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Reaching toward a structurally responsive training and practice of restorative justice

Dyck, David
June 4, 2015

Source: (2006) In, Dennis Sullivan and Larry Tifft editors, “Handbook of Restorative Justice” A Global Perspective. London and New York: Routledge. Taylor & Francis Group pp.527-543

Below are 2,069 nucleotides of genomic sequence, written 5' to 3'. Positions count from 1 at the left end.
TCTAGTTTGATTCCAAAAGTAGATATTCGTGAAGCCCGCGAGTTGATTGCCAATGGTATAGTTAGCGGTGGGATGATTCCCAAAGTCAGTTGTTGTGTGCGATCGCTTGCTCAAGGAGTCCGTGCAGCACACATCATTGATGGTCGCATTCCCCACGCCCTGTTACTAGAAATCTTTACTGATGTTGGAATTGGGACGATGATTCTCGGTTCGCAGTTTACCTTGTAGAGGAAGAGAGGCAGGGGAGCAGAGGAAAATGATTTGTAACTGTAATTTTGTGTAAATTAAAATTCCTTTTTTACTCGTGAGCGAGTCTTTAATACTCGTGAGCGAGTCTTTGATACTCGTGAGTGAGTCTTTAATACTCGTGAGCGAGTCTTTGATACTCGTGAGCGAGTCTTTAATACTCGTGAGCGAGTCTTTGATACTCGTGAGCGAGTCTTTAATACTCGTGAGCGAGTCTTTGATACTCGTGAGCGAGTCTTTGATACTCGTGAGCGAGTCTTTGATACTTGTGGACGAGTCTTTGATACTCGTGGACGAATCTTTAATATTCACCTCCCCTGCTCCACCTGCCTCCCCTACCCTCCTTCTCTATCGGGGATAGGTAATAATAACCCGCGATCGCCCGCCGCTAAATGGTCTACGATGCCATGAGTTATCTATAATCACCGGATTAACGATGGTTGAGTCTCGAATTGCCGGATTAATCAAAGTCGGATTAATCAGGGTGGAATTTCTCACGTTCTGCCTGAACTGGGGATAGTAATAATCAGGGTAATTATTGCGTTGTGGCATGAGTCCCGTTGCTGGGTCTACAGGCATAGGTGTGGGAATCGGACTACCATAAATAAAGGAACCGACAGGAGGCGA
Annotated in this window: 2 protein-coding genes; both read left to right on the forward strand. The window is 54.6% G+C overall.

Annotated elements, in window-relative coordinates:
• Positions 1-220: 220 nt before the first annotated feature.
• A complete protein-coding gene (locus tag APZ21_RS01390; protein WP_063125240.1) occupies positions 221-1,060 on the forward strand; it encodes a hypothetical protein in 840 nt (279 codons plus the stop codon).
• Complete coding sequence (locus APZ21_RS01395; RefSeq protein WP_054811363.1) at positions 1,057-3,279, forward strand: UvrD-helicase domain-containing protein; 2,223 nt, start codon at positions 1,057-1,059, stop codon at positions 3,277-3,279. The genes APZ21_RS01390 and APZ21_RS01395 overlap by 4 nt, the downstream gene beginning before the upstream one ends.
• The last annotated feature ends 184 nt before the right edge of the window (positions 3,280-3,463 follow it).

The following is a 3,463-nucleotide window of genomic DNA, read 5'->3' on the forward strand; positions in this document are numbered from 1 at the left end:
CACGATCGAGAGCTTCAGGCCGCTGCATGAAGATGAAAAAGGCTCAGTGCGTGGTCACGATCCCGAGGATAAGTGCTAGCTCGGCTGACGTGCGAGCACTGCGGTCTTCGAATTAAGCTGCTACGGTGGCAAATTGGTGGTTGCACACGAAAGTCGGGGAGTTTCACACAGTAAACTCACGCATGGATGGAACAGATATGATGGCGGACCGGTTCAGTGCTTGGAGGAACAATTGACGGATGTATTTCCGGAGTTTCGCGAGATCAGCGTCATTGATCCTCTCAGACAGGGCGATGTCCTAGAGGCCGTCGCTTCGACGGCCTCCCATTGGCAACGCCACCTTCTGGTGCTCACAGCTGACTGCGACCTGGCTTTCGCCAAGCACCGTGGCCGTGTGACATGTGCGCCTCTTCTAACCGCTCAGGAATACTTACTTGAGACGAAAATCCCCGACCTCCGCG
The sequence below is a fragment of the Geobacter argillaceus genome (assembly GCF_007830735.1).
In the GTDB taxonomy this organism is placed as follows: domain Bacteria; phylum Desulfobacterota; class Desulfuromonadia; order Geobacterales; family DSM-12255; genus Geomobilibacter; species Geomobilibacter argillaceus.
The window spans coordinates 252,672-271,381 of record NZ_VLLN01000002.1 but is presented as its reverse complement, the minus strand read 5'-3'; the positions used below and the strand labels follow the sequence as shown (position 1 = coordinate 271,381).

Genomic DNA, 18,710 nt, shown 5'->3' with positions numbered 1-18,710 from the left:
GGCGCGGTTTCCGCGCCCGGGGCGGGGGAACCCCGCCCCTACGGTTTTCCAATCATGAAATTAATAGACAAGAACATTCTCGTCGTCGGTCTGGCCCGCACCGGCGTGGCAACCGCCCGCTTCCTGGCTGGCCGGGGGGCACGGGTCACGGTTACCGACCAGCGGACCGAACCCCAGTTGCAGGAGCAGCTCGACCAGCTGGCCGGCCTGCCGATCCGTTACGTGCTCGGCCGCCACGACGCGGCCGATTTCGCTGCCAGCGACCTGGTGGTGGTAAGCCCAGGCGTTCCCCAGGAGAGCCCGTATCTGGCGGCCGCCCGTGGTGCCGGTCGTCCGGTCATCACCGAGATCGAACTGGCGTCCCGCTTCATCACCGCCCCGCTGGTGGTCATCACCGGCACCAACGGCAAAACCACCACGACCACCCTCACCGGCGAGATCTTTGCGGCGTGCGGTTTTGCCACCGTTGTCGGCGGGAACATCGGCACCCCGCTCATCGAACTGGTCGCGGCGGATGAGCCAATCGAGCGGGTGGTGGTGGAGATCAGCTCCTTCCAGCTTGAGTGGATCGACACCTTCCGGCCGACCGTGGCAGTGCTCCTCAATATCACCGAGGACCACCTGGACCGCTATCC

Since the criticism of restorative justice programs along the above lines has been fairly fully articulated elsewhere, in this chapter I will focus on two less discussed areas. First, I will draw on two writers who offer specific, concrete examples of the shortcomings of restorative justice practices that fail to grapple with the structural conflicts that give rise to crime. Second, I will argue that it is possible, indeed critical, for restorative justice practitioner programs to design models and concrete approaches to intervention which reflect a structural consciousness. More specifically, I will demonstrate why it is important for program administrators to more consciously and consistently train their staff and volunteers to think in systemic/structural terms. To this end, I will review a number of specific educational components that I believe will be helpful in moving us toward a teaching of restorative justice that is more structurally transformative in nature. (excerpt)


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